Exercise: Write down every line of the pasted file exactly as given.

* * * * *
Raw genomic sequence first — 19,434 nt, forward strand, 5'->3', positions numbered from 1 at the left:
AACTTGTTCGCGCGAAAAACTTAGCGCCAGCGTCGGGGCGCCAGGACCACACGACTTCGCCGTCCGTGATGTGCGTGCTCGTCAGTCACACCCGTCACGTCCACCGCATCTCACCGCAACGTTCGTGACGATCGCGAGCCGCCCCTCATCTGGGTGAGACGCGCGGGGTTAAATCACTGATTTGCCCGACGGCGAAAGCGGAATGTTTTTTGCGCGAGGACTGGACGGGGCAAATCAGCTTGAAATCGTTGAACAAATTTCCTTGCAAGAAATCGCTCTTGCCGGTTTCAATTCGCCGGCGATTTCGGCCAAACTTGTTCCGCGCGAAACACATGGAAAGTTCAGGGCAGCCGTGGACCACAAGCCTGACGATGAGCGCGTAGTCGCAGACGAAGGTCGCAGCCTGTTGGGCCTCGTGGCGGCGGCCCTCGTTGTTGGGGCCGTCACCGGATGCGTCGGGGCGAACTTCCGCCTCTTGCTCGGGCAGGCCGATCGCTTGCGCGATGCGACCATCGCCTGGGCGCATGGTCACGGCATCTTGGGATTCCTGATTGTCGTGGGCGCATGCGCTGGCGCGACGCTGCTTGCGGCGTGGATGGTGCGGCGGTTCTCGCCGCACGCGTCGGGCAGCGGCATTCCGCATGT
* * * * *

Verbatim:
Raw genomic sequence first — 19,434 nt, forward strand, 5'->3', positions numbered from 1 at the left:
AACTTGTTCGCGCGAAAAACTTAGCGCCAGCGTCGGGGCGCCAGGACCACACGACTTCGCCGTCCGTGATGTGCGTGCTCGTCAGTCACACCCGTCACGTCCACCGCATCTCACCGCAACGTTCGTGACGATCGCGAGCCGCCCCTCATCTGGGTGAGACGCGCGGGGTTAAATCACTGATTTGCCCGACGGCGAAAGCGGAATGTTTTTTGCGCGAGGACTGGACGGGGCAAATCAGCTTGAAATCGTTGAACAAATTTCCTTGCAAGAAATCGCTCTTGCCGGTTTCAATTCGCCGGCGATTTCGGCCAAACTTGTTCCGCGCGAAACACATGGAAAGTTCAGGGCAGCCGTGGACCACAAGCCTGACGATGAGCGCGTAGTCGCAGACGAAGGTCGCAGCCTGTTGGGCCTCGTGGCGGCGGCCCTCGTTGTTGGGGCCGTCACCGGATGCGTCGGGGCGAACTTCCGCCTCTTGCTCGGGCAGGCCGATCGCTTGCGCGATGCGACCATCGCCTGGGCGCATGGTCACGGCATCTTGGGATTCCTGATTGTCGTGGGCGCATGCGCTGGCGCGACGCTGCTTGCGGCGTGGATGGTGCGGCGGTTCTCGCCGCACGCGTCGGGCAGCGGCATTCCGCATGT